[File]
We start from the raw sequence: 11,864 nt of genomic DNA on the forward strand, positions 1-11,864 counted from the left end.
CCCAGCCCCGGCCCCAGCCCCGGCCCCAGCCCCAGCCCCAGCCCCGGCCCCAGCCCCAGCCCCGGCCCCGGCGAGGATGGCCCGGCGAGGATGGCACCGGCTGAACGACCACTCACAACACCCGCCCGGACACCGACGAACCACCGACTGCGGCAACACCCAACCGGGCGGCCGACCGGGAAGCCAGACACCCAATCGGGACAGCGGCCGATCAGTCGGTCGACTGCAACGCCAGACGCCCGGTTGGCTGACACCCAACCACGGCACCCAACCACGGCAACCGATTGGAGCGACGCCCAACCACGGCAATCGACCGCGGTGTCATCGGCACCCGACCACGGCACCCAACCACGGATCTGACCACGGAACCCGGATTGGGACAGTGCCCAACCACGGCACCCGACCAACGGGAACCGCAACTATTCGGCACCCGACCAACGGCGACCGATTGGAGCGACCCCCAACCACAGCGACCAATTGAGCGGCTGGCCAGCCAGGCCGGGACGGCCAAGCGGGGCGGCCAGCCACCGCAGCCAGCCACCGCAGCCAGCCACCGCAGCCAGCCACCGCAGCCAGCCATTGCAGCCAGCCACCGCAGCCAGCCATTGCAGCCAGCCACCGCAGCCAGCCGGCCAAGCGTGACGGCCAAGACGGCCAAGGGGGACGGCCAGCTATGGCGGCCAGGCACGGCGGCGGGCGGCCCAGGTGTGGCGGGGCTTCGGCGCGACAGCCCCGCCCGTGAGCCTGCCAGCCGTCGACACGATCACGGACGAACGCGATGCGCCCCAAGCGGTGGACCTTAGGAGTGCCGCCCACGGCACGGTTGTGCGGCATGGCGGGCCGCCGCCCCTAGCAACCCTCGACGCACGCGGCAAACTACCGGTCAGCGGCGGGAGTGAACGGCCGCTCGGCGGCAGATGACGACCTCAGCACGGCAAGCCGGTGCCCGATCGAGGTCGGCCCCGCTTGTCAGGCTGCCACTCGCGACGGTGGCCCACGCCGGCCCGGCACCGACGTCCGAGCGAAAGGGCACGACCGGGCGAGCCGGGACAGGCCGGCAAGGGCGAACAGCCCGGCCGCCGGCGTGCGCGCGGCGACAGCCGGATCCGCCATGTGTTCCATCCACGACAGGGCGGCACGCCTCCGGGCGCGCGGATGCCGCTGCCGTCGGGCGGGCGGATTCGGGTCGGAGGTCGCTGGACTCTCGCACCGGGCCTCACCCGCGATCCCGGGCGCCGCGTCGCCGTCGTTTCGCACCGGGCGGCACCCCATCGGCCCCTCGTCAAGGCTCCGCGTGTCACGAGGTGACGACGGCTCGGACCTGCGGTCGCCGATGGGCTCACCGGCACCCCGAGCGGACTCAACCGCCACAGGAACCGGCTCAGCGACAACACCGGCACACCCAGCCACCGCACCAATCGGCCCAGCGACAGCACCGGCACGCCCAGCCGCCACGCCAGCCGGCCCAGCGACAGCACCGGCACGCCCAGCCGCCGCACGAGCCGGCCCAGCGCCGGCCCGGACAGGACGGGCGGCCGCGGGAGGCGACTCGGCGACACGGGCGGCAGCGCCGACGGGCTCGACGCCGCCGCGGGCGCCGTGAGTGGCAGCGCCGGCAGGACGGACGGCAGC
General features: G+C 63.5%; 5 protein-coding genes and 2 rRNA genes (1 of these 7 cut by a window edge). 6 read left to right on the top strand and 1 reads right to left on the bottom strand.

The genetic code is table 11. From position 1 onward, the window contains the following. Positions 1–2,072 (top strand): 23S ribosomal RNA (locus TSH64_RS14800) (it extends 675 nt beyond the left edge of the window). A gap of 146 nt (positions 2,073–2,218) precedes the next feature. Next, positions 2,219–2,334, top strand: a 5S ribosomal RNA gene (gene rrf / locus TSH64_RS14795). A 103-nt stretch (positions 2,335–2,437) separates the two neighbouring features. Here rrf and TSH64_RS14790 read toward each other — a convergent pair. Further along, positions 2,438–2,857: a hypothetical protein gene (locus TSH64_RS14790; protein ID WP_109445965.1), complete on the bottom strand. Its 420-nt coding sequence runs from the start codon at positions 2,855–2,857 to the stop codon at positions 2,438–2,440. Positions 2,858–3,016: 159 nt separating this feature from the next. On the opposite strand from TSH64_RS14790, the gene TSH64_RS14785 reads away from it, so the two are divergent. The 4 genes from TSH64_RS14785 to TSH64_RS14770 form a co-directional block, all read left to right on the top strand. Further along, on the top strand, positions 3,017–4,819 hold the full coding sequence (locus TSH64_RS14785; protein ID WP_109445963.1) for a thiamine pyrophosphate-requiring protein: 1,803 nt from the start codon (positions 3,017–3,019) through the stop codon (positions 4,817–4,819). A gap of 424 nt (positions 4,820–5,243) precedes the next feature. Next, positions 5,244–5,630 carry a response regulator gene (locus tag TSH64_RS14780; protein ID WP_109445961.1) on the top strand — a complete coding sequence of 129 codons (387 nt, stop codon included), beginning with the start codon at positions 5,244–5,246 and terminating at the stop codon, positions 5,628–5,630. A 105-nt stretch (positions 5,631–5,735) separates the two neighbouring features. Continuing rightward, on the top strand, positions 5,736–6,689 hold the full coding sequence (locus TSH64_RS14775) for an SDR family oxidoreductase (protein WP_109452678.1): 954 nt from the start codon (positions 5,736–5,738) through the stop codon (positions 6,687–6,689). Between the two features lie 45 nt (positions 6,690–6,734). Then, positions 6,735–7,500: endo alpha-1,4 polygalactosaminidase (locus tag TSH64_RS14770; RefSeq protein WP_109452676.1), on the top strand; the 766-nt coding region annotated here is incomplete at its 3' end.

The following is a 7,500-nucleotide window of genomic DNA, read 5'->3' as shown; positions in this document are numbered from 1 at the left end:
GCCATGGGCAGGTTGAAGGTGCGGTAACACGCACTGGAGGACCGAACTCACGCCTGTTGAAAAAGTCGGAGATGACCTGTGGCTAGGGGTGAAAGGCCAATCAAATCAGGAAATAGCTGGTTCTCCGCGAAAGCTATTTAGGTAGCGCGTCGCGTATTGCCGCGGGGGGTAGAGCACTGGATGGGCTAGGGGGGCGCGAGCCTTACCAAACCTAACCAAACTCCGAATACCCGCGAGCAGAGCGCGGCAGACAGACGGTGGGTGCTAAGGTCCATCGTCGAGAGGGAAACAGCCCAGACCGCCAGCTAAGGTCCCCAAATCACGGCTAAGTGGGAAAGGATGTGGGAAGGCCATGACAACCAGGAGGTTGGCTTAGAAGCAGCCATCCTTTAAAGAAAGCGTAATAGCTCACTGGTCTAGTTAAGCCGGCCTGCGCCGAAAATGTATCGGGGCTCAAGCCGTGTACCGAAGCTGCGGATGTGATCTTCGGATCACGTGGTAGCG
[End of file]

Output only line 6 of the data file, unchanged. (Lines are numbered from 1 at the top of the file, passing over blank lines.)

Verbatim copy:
GCCATGGGCAGGTTGAAGGTGCGGTAACACGCACTGGAGGACCGAACTCACGCCTGTTGAAAAAGTCGGAGATGACCTGTGGCTAGGGGTGAAAGGCCAATCAAATCAGGAAATAGCTGGTTCTCCGCGAAAGCTATTTAGGTAGCGCGTCGCGTATTGCCGCGGGGGGTAGAGCACTGGATGGGCTAGGGGGGCGCGAGCCTTACCAAACCTAACCAAACTCCGAATACCCGCGAGCAGAGCGCGGCAGACAGACGGTGGGTGCTAAGGTCCATCGTCGAGAGGGAAACAGCCCAGACCGCCAGCTAAGGTCCCCAAATCACGGCTAAGTGGGAAAGGATGTGGGAAGGCCATGACAACCAGGAGGTTGGCTTAGAAGCAGCCATCCTTTAAAGAAAGCGTAATAGCTCACTGGTCTAGTTAAGCCGGCCTGCGCCGAAAATGTATCGGGGCTCAAGCCGTGTACCGAAGCTGCGGATGTGATCTTCGGATCACGTGGTAGCG